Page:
The second phase Coffee County water project was recently completed.
For nearly a decade the water authority worked on signing up residents living in rural areas from Kinston to Zion chapel.
Beginning in the late 1990's, millions of dollars flowed from Capitol Hill down to Coffee County. The objective was to provide a safe, reliable water supply to rural residents who relied on water pumps.
In two separate phases, more than 1,500 folks now can hook into the system.
"It’s just a pleasure to see it working knowing that folks have access to good water for the rest of their lives in coffee county," said Charles Lott, Director of the Coffee Co. Water Authority.
One county commissioner says getting the system fully online fulfilled her campaign promise.
"Done audits on water authorities and water systems knowing there was money available and that it was my desire to see rural water for Coffee County," said Linda Westbrook, Coffee County Commissioner.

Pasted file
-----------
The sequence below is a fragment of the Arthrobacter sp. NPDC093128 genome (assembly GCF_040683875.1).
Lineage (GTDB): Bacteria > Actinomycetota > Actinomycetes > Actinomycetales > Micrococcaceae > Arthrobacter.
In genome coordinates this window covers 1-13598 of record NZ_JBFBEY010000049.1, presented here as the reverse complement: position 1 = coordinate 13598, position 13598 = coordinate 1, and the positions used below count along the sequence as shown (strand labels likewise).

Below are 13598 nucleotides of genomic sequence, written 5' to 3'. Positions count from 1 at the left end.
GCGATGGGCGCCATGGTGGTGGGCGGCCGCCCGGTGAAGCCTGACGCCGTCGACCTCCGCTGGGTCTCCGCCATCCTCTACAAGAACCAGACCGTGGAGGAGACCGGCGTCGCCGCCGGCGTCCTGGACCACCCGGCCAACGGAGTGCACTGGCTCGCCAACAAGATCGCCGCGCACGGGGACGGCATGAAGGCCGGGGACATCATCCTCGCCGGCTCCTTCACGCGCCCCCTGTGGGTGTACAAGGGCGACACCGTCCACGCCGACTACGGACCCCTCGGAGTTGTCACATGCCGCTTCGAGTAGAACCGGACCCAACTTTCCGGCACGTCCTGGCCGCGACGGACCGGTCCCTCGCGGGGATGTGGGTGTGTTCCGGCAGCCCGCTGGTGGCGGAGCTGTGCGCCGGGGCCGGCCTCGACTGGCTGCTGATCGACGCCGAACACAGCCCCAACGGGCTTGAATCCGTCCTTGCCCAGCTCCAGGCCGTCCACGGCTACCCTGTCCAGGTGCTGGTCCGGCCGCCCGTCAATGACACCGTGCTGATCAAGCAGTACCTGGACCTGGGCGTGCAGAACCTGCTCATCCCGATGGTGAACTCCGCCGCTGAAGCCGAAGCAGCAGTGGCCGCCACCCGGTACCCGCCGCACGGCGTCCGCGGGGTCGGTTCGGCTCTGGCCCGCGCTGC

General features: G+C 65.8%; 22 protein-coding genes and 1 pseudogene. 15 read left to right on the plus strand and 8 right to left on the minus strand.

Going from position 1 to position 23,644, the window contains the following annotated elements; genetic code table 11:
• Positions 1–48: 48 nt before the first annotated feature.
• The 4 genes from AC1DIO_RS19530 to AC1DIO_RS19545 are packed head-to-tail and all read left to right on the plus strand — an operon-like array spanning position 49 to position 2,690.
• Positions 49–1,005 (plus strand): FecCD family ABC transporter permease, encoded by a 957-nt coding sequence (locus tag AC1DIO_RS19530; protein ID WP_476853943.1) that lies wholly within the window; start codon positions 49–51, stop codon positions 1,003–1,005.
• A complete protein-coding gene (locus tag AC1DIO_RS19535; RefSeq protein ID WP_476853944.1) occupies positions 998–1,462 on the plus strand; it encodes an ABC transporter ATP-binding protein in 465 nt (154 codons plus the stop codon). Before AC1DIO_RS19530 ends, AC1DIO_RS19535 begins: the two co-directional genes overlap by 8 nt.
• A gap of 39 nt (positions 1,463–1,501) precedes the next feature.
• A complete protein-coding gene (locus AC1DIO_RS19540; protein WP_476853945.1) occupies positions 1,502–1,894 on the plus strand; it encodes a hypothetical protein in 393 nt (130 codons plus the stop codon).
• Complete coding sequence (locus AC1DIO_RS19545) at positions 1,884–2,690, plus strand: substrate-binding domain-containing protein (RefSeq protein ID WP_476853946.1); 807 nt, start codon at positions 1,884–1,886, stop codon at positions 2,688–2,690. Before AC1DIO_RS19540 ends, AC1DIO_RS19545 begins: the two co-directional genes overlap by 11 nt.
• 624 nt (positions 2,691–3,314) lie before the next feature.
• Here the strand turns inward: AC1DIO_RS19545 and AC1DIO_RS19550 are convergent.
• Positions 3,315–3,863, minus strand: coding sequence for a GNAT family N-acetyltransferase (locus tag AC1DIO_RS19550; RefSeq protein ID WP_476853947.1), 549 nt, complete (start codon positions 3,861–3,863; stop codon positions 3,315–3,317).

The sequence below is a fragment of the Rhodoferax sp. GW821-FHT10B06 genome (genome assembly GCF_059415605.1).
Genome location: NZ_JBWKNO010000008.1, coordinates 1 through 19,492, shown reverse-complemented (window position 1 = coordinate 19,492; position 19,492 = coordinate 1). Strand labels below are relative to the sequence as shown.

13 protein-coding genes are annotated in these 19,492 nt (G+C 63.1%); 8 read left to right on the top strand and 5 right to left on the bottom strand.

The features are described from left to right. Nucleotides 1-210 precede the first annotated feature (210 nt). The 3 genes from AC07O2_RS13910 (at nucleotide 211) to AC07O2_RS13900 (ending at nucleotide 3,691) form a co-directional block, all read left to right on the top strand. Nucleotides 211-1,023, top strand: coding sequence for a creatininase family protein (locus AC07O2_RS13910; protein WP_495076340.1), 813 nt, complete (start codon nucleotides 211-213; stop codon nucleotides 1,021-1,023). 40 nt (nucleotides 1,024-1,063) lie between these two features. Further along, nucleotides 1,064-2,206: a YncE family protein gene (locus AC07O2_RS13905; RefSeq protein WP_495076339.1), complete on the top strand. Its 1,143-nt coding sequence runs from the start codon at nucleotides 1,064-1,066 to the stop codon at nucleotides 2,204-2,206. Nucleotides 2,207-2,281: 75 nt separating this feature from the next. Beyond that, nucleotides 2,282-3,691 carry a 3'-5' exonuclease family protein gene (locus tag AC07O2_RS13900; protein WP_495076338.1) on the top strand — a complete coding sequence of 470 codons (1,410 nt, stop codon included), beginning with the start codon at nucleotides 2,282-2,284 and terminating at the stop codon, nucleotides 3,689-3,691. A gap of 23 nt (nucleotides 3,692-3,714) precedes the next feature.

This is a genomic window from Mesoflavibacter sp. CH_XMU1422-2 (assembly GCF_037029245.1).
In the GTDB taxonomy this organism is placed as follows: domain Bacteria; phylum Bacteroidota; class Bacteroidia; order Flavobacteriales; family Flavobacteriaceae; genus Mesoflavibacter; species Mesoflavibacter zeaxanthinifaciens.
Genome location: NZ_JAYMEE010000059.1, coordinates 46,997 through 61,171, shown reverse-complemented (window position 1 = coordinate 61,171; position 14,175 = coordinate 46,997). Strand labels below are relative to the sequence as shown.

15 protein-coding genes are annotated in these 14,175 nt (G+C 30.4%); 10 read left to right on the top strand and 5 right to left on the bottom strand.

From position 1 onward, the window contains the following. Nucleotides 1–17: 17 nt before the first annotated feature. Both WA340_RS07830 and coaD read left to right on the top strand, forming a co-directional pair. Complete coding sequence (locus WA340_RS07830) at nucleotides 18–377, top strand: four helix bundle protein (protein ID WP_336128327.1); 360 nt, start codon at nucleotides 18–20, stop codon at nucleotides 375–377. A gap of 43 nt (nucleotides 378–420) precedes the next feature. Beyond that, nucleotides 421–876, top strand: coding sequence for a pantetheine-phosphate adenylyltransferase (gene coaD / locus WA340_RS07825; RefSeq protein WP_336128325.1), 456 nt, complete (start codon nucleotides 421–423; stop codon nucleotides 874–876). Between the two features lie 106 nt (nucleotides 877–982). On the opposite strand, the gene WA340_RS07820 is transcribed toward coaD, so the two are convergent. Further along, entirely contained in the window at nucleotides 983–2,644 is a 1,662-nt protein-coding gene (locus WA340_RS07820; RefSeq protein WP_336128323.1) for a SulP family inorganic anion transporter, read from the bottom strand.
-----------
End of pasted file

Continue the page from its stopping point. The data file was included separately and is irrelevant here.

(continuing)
Foy Smith lives in the shadow of a Coffee County water authority tower, but he'll stick with his well water.
"I rather have my well water. Good, clean water. I’d rather not have that well. That water down there, I like my water better," said Smith.
For both former and current members of the Coffee County Water Authority, it sometimes was a tough sell to get people to hook into the system.
"Most of the time they would want it, but then we got it out there and then they don't use it," said Austin Mixon, a former member of the Coffee County Water Authority.
During hurricanes and other emergencies when the power can be out for a week or more, officials say having a centralized water system means rural residents previously on electric wells will maintain water.
Geneva County went online with its centralized water system as well last year. Much of the funding for these systems comes from the U.S. Department of Agriculture.